By the time the interval arrives, he is fast asleep. The liberally-spread woman still continues to eat her way through the box of chocolates. The orange-trousered fellow returns to his newspaper from the inferior technologies of the sixteenth century. His lady friend, having long since chewed her last roasted peanut, sits with a bored and intelligently expressionless look on her face. I escape to the bar.
At first sight the gallery bar presents a most disorderly spectacle. Some people are pushing and jostling their way to the sanctity of the counter; others are draining their glasses in one gulp for fear of losing the precious contents amidst the general hurly-burly: and others are taking surreptitious sips at glasses which apparently do not belong to them. After closer inspection, however, one is able to discern small groups of people engaged industriously in inflicting their inane prattle upon one another, and even smaller groups making the mental effort necessary to say something sensible. The gallery bar is. in fact, a haven of culture, the home of a venerable Bacchus. This is the place where people like their alcoholic beverage diluted with their Shakespeare, and conversely their Shakespeare diluted with their alcoholic beverage. And, after all, travelling back four hundred years or so is very thirsty work.
I take my place in a queue of Bacchus worshippers moving in slow, reverent file towards the altar. There a priestess, standing in the shape of a barmaid with peroxided locks, is pouring the gifts of the deity into a row of small glasses. Behind me a couple of American women are conversing in the sophisticated accents of Boston about a song-and-dance version of Hamlet running on Broadway. They have evidently enjoyed this, for they frequently burst into expressions of praise such as "I just love that Immoral Bard guy. He sure is cute." Never before has Shakespeare had two such ardent supporters.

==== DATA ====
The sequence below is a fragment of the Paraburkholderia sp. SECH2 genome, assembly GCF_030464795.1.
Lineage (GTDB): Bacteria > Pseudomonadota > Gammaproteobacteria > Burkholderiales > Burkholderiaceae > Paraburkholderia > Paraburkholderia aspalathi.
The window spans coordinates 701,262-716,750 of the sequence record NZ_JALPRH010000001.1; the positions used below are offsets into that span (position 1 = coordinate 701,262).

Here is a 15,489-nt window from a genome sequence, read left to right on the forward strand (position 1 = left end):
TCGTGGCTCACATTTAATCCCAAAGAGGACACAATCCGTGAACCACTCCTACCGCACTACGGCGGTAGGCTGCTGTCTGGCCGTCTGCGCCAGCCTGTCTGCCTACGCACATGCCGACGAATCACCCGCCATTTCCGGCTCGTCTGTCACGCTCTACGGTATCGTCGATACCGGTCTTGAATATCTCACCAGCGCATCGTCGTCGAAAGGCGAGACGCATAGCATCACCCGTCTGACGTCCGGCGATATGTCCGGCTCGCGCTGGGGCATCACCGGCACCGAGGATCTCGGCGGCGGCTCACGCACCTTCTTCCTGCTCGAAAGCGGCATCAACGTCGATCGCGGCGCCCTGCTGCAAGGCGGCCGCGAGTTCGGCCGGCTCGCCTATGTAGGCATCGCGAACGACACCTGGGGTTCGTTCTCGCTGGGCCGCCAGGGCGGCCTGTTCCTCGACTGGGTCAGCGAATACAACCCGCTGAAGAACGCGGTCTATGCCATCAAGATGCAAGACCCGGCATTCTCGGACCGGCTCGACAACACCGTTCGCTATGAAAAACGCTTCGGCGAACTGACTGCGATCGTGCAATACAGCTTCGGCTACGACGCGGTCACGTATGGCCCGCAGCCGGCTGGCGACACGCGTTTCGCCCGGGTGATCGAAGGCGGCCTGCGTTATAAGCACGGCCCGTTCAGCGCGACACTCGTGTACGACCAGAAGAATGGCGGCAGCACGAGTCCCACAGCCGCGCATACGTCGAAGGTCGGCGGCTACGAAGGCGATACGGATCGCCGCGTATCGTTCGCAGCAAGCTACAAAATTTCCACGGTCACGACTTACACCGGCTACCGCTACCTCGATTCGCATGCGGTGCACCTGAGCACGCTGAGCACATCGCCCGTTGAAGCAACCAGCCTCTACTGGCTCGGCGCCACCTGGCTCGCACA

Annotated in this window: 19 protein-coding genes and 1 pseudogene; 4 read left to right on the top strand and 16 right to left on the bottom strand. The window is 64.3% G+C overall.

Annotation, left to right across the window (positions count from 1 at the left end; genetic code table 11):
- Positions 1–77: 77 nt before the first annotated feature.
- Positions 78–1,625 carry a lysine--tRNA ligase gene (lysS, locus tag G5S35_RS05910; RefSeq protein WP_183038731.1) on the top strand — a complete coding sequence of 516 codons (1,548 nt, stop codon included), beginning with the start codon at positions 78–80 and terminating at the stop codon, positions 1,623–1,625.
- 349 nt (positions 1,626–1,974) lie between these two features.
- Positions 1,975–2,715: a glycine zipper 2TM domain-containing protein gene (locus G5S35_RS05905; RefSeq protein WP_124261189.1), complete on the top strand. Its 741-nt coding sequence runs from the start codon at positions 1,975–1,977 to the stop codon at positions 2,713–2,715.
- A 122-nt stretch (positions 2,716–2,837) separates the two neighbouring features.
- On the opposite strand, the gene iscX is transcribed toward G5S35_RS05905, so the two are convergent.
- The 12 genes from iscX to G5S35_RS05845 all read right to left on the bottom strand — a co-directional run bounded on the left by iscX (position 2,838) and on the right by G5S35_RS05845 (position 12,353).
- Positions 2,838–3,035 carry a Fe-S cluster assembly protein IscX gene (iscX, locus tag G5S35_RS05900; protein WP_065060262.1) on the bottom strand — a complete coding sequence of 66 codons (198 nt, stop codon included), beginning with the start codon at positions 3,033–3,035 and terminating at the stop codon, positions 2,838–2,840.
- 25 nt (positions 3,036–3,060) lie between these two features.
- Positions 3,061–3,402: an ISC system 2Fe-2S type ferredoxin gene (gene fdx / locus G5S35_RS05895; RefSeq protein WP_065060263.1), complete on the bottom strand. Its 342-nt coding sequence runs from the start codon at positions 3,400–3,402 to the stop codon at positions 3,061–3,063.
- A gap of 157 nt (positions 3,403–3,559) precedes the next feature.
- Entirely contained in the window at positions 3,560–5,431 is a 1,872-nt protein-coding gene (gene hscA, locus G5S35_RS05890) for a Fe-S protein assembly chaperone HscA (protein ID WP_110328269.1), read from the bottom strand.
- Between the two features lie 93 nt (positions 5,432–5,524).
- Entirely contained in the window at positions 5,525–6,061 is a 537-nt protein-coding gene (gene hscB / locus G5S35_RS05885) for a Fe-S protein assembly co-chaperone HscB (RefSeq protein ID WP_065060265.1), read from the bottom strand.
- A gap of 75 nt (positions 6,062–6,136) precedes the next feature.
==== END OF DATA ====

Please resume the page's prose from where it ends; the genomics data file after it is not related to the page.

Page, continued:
In front of me a massive, beefy-faced man, with an uncountable number of chins, is busy reading the Racing Gazette Suddenly he turns to me and asks, "What do you think of it, o' man?"
A very fine production, although Katharina is too charming to be the Shrew," I reply.
"No, not that," he continues, "I mean the St. Leger at Doncaster next week. Those idiots down there on the stage don't know the first thing about acting. Why, the day after I played Othello at the Birkenhead Playhouse, wife-beatings along the Mersey increased by seventy per cent.! And another thing-those actors down there are too stereotyped. I remember once playing Falstaff for the matinée and Puck in the evening." He is certainly a very versatile fellow. " I say, o' man, you couldn't possibly lend me a fiver could you? Thcre's a dashed good filly running at Sandown tomorrow."
A sharp ring from the groaning alarm clock marks the end of the interval. I am saved by the bell and escape back to the seats from the more perilous, financial enterprises of Sandown Park. The Frenchman is still asleep, the liberally-spread woman is still steadily devouring her chocolates, and the orange trousercd gentleman is looking vacantly into space. About a quartcr-of-an-hour before the end of the play, Miss Late Arrival, her role now changed to that of Miss Leave Early, falls over everyone in a frantic attempt to catch the last bus to Putney. As she passes along the row, my two neighbours and I receive our customary blow on the side of our heads, and the Frenchman wakes up with another 'Que Diable.'
The play is over. The actors take their curtain call. Half of the galleryites rush wildly to the bar in order to sample the fruits of Bacchus before the end of licensing hours. And I go home.
P. K. SEN.